It is unfortunate that positive everyday stories happening in the Muslim community rarely, if ever, make the headlines in the mainstream media. However, when negative incidents do happen and crimes are perpetrated by those who describe themselves as Muslims, the mainstream media are quick to associate that incident with Muslims and Islam generally, and promote a narrative about “Islamist violence” and “Islamic radicalism.” A study by Charles Kurzman in 2011 found that the terror incidents by self-described Muslims that are reported in the media account for less than .0002 percent of murders in the United States since the September 11 attacks and .0003 percent of deaths each day worldwide. Yet, sadly, these are the stories that would pop up if one were to search for “Islam” or “Muslim” on the website of any popular mainstream media outlet.
Discussing the media narrative about Islam, Nabil Echchaibi, a professor of journalism and mass communication at the University of Colorado Boulder, in a chapter on American Muslims and the media in “The Cambridge Companion to American Islam,” writes: “Most probably, the suspicion of Islam and Muslims is also bred and animated by a media framework that reduces Muslims primarily to the role of the reactive, reinforcing thereby a perception of either complacency and indifference or powerlessness in the face of an overwhelmingly brutal religious force that is Islamic radicalism.”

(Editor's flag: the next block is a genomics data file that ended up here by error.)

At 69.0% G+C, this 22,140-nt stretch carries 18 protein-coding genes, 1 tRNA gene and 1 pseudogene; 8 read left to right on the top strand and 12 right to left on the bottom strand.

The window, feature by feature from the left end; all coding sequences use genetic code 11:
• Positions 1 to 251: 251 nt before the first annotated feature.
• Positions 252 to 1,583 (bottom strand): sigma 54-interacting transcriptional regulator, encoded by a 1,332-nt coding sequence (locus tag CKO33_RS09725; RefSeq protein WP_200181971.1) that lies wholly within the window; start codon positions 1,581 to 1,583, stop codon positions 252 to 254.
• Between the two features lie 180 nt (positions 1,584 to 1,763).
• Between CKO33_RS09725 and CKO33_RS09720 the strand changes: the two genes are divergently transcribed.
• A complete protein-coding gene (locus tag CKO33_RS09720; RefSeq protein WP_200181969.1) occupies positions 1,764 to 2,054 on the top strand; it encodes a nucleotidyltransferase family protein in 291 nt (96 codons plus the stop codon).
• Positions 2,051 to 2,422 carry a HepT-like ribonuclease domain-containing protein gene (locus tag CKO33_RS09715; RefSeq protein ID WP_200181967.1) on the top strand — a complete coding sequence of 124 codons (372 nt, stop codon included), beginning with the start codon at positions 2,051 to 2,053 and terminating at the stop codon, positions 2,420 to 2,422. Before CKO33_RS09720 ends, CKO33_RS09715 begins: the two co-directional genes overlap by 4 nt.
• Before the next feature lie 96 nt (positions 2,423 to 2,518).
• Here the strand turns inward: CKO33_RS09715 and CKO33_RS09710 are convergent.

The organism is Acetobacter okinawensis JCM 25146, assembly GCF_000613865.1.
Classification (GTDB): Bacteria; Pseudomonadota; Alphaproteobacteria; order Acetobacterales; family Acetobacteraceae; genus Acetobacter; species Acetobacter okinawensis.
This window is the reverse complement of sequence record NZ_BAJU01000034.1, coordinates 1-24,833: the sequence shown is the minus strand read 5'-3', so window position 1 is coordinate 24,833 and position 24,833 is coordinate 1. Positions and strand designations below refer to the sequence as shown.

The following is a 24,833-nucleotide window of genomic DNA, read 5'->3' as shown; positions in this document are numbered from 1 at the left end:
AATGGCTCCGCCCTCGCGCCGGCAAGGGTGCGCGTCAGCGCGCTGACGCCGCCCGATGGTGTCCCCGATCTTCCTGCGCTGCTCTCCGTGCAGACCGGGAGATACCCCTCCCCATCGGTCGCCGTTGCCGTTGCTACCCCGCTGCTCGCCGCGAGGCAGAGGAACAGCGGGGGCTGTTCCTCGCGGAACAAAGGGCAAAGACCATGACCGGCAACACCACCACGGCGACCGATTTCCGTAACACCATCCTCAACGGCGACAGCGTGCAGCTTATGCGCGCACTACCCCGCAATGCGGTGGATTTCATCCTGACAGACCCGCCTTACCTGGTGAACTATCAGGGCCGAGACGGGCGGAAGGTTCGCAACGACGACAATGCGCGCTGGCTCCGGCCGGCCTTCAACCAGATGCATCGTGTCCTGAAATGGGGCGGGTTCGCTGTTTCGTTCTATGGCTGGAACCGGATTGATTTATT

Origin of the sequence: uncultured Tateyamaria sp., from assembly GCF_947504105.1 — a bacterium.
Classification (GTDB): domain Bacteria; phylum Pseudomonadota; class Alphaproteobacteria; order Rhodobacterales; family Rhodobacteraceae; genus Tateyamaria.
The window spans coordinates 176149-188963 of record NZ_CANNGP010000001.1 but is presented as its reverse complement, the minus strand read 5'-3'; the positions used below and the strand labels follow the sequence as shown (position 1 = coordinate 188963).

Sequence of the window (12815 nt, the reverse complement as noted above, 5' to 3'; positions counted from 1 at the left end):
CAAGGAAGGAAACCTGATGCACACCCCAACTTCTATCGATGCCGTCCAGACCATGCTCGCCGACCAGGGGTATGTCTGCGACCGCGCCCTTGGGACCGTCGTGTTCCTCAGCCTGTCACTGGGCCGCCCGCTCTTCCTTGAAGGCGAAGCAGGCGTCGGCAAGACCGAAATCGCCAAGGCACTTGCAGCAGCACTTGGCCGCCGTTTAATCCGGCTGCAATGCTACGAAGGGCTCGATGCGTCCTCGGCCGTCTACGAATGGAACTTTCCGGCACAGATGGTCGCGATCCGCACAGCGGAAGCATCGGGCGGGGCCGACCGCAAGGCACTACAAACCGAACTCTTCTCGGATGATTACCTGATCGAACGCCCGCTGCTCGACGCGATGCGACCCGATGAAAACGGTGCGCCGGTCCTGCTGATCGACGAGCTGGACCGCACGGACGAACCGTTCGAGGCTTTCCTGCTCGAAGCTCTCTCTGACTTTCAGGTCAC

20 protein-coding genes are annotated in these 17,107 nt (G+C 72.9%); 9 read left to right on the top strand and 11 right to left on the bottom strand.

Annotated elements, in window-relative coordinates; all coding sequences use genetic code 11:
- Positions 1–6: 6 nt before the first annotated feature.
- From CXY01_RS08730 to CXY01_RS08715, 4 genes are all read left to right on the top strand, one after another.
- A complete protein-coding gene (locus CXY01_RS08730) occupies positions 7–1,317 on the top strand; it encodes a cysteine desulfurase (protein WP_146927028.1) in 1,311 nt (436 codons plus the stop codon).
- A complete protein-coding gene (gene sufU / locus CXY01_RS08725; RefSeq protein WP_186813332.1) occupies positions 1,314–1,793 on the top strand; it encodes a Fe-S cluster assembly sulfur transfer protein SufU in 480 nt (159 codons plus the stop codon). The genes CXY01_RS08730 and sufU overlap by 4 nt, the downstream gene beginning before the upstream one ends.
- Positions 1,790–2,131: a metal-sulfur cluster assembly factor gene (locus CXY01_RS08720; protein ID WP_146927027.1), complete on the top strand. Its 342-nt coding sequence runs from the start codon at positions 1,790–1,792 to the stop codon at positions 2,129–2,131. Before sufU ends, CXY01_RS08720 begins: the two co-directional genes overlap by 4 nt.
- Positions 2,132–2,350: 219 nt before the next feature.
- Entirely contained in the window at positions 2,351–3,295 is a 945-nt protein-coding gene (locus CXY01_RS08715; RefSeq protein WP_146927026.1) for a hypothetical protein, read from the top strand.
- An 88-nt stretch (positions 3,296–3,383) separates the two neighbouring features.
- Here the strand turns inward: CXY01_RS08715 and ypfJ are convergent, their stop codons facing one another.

Anyone familiar with the workings of the newsroom would know that the practices, news values and deadlines in newsrooms facilitate this stereotypical discourse. Stereotypes become the common understandings journalists turn to when making sense of events as they happen. Misunderstandings and a lack of knowledge fuel negative portrayals. Under tight deadlines and the frenzy that accompanies breaking news events, it becomes increasingly easy to draw on these stereotypes. Add to that a lack of voices to correctly represent the Muslim community and you have the perfect recipe for misrepresentation.